It would be based on a MAC address. Basing it on a cookie would not work, as the cookie would not be presented to the access-point (etc.), but based on the DNS name of the domain they are currently viewing. It would also prevent things like email (not webmail) working. The difficult part is how to effectively present the authorisation part of the portal, ...


1

SHA-256 must be defined when writing a certificate request for your certificate authority and then certificate must be generated with SHA-256 (sometimes called SHA2). Some certificate authorities allow to choose with what hash will certificate be generated when ordering certificate and that overrides certificate request. HAProxy understands such certificates ...


0

CFEngine has the ability to track checksums for arbitrary files as well as managing the rest of your configuration. I'd assume that some of the derivative configuration management tools (like Puppet or Chef) with agents can probably also do something similar. http://cfengine.com/


0

You can have iptables match a string contained in a packet.. that string could be the user-agent header. The problem with that is that the HTTP request could span multiple packets. If that happens, it will do two things.. it will still hit your server, and it will establish the TCP connection, potentially thwarting your efforts to block the next request. ...


2

If you are using a startup script, you need to give the Domain Computers group permission in the share and NTFS permissions. Startup scripts run in the context of the SYSTEM account. Your tests that you've run manually will run in the context of whatever the logged on user is. You can test this manually by running psexec -s cmd which will launch an ...


3

Don't even think about giving the root user a blank password. If you do this, it's trivial to leverage a non-root compromise into a root compromise. Consider one of many possible scenarios: An attacker uses an unpatched vulnerability to compromise the web server or the application the web server is serving. He gets a shell running as the web server's user. ...


0

try using Windows NT offline password and registry editor http://pogostick.net/~pnh/ntpasswd/ you should be able to boot from it and remove the Duplicate account


1

What you're talking about is security through obscurity. You want a group of techs to have permission to do something, but you don't want to give them access to a big, scary console with lots of buttons that could get them into trouble if used improperly. I get it. But it's fallacious thinking because it's just a warm blanket that feels comfortable but ...


-2

In essence without this you can upload file with php code named like 'foo.jpg' to web server; then request it like http://domain.tld/foo.jpg/nonexistent.php and web server stack will mistakenly say oh; this is a PHP; I need to process this, it will fail to find foo.jpg/nonexistent.php so it will fall back to foo.jpg and process foo.jpg as php code. That is ...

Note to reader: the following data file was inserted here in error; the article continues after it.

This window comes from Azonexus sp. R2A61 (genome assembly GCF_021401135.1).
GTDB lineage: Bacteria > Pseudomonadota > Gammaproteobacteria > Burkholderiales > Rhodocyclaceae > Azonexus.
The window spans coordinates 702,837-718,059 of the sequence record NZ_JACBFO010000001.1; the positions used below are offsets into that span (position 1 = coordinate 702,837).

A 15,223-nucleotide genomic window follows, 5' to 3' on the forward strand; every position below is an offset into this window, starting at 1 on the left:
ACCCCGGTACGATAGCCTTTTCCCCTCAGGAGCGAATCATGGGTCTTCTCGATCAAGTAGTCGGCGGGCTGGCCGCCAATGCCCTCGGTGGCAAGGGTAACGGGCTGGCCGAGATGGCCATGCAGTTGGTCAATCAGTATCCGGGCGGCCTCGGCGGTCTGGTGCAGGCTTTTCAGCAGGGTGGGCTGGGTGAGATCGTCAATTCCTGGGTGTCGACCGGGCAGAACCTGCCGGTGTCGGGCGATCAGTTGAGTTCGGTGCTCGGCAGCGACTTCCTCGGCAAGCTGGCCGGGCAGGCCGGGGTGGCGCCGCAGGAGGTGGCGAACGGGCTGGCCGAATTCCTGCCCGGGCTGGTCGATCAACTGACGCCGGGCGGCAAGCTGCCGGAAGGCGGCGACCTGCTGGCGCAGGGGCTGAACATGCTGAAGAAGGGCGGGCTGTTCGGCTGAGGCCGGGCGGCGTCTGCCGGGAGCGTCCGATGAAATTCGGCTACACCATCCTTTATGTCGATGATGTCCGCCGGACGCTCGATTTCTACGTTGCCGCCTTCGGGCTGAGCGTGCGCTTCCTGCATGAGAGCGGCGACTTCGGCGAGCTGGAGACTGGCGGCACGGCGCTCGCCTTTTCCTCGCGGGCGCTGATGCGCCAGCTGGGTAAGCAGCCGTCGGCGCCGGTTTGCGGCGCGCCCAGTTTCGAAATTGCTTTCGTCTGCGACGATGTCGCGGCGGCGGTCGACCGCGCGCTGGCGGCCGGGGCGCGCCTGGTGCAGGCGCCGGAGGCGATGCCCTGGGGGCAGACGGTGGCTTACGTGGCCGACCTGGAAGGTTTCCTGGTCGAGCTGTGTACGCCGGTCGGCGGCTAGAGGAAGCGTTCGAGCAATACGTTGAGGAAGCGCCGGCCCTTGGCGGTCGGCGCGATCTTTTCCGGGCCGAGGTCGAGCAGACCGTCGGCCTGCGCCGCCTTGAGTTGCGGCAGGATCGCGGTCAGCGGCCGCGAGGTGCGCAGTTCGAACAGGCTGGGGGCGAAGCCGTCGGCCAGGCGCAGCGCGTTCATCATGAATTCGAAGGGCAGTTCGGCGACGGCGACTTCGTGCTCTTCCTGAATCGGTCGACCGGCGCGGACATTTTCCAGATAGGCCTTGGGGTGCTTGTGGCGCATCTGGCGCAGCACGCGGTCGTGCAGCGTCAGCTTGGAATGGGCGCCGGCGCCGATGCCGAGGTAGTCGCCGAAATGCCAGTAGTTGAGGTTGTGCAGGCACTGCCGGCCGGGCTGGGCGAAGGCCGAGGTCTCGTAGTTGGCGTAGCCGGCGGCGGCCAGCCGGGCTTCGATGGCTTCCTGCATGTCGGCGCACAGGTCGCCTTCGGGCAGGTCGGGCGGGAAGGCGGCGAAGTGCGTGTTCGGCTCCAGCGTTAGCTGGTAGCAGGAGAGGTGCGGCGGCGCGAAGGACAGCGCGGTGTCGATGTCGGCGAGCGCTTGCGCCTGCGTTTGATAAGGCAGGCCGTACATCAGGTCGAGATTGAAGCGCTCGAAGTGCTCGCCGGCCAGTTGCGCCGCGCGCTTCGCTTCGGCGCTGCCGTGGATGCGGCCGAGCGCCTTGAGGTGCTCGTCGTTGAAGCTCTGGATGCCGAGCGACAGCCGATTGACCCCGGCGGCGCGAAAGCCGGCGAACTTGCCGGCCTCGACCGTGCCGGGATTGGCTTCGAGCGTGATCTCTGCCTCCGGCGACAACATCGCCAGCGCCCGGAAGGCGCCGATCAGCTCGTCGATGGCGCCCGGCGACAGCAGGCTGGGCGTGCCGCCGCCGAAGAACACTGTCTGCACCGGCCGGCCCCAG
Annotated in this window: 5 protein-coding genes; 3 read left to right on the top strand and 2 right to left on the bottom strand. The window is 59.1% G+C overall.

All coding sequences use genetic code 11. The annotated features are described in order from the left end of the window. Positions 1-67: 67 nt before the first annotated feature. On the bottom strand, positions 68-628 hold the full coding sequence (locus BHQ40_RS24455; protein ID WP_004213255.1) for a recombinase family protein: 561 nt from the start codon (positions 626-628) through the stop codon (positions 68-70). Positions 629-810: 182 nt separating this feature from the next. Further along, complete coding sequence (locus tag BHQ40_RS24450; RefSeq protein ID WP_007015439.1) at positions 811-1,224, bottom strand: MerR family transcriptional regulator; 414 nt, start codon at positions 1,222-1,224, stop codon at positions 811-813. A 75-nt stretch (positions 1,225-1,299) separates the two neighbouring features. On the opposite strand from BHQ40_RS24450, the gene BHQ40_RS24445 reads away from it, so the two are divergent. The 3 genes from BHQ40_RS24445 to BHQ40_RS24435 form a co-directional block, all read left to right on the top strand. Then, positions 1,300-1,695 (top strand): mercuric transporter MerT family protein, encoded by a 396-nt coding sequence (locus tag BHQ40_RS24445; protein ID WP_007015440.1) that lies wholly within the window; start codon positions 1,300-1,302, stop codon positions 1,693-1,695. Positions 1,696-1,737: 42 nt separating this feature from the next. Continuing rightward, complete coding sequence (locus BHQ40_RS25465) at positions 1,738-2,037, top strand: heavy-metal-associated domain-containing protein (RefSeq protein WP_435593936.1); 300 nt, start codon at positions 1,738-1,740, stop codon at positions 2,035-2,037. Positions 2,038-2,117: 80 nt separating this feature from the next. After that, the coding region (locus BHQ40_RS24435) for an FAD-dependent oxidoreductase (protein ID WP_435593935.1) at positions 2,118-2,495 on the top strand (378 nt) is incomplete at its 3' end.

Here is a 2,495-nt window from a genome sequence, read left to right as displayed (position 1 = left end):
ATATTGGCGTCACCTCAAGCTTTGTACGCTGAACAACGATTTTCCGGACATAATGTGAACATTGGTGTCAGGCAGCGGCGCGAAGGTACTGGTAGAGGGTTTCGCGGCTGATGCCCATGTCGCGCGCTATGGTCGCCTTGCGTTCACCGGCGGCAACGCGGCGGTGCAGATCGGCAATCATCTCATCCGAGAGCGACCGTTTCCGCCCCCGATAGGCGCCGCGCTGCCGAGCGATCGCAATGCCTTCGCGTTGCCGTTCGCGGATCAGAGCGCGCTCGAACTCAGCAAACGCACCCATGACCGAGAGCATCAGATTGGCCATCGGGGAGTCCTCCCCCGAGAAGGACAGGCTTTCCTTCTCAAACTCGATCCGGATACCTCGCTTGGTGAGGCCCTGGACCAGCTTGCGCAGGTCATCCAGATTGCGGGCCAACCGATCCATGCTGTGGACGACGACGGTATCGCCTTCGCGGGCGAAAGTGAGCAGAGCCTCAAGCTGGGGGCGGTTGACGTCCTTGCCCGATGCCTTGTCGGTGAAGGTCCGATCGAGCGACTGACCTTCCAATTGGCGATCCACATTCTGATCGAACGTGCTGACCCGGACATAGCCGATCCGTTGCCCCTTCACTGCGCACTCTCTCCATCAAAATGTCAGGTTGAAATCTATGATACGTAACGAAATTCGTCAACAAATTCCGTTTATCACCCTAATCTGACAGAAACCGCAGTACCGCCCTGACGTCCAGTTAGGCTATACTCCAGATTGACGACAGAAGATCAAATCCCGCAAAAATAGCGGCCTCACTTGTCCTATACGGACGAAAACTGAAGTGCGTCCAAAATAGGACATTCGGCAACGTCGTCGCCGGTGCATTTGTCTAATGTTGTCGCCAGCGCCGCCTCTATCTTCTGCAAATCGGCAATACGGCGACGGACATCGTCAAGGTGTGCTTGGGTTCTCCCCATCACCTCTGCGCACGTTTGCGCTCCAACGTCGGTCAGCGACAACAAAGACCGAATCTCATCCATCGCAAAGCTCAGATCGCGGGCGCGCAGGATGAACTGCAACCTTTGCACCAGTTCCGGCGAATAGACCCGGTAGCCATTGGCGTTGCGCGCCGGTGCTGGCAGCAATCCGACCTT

4

You're right that your admins should be using individual user accounts. Shared accounts are a bad idea all around. On the Windows side the blank password idea seems pretty bad. Anyone who manages to get unprivileged local code execution on a machine will have a much easier time of escalating privileges with a blank RID 500 Administrator password, in my ...


5

Speaking from a Windows standpoint: Blank passwords can absolutely be brute-forced. Pen testers do it all the time. It seems to me that at that point a user with enough access to map a drive could replace a service executable and then restart the service remotely, for example. From a linux standpoint, anyone with a valid login would then be able to su ...


0

From http://www.nongnu.org/tiger/ "The 3.2.3 release was published in September 2008 and was mainly a bug fix release. This release incorporated all the fixes introduced in the Debian packages (a result of the help of users and developers using Tiger in that distribution), and included new features related to the handling of exotic filesystems in Linux." ...


4

It makes no difference at all if the Apache user is called www-data, apache2 or dumbo (www-data is the default on Debian derivatives, and apache2 on RedHat). Both are non-privileged (e.g. non-root) on their respective platforms, because that is what's important: The user needs to have as few permissions as possible in the rest of the system. The default ...


1

I guess the product might be Nessus.


2

According to WildCard SSL Certificate security protocols it allows only protection of first level domain which also includes your main domain such as domainname.com and domain.domainname.com. It allows unlimited sub domains security but they must be first level domains. If you want to protect your sub domain name which formats in ...


12

Yes, you will have to buy another certificate* The asterisk wildcard character * will only match 1 label in a resolved FQDN. This behavior reflects RFC 4592 Section 3.3, in its description of DNS label matching and fallback to the asterisk label. If you only need to secure a single endpoint under the .internal.mycompany.com. namespace, you don't need a ...